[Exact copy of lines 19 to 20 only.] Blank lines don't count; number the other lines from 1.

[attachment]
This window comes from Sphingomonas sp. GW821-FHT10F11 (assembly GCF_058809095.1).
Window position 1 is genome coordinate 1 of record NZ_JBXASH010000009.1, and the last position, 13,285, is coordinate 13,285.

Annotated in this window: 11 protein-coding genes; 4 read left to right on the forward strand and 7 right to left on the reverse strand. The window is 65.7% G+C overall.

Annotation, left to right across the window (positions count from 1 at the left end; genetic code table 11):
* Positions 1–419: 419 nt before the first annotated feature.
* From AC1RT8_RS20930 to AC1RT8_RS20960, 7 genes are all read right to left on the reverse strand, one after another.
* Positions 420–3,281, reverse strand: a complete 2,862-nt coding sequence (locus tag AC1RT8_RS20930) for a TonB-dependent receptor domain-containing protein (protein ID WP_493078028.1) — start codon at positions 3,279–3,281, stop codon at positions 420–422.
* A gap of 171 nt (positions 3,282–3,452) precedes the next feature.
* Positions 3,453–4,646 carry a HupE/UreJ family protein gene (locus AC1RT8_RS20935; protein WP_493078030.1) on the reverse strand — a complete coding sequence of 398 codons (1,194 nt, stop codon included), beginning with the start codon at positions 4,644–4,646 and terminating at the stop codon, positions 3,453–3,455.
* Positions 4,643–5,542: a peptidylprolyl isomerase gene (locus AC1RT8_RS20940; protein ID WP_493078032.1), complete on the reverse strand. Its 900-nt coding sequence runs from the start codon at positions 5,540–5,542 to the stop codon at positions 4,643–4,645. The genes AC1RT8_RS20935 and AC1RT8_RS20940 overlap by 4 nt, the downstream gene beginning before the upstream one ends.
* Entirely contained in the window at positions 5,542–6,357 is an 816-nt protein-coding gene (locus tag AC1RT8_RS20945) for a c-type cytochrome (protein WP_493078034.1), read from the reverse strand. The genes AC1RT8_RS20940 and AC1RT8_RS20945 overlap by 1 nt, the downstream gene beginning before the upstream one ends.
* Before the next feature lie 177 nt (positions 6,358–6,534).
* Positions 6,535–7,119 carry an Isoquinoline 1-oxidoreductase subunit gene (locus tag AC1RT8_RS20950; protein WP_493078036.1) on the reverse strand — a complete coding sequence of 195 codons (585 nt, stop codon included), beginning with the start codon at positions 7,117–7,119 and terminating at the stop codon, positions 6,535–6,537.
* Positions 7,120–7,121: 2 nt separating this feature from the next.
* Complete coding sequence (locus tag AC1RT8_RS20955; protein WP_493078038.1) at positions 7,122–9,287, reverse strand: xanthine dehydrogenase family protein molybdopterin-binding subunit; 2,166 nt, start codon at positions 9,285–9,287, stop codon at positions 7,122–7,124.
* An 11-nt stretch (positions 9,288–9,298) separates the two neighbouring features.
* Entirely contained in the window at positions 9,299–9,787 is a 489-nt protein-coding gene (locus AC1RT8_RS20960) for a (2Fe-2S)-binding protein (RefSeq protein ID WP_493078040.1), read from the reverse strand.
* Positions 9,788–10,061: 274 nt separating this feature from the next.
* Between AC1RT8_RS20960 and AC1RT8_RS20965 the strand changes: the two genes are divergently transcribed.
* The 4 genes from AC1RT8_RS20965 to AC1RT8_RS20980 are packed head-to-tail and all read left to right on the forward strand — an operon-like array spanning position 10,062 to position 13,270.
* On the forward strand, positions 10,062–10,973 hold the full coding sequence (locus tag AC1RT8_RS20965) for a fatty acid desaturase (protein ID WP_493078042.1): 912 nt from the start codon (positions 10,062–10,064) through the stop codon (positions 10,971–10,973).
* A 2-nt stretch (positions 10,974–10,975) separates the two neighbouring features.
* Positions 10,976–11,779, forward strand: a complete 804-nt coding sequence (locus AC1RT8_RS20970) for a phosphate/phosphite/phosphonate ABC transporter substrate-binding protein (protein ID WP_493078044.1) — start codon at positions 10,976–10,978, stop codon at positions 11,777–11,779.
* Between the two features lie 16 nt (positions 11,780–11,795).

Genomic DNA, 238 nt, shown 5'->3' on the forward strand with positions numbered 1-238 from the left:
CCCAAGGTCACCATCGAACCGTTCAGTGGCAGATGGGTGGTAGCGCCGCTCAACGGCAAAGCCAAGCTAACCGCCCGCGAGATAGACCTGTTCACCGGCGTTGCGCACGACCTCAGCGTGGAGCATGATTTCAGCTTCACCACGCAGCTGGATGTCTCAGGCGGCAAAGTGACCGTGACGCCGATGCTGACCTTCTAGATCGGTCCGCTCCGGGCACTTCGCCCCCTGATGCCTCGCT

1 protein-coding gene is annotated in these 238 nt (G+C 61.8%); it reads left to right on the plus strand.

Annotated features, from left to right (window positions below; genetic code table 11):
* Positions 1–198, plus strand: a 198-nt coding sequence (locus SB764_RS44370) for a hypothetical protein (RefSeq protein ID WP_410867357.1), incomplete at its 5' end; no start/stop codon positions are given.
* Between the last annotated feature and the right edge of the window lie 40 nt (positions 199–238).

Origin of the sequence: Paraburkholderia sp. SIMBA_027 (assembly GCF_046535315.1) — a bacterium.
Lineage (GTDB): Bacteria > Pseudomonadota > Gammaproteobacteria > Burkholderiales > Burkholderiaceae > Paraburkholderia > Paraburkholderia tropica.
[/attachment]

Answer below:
* Between AC1RT8_RS20960 and AC1RT8_RS20965 the strand changes: the two genes are divergently transcribed.
* The 4 genes from AC1RT8_RS20965 to AC1RT8_RS20980 are packed head-to-tail and all read left to right on the forward strand — an operon-like array spanning position 10,062 to position 13,270.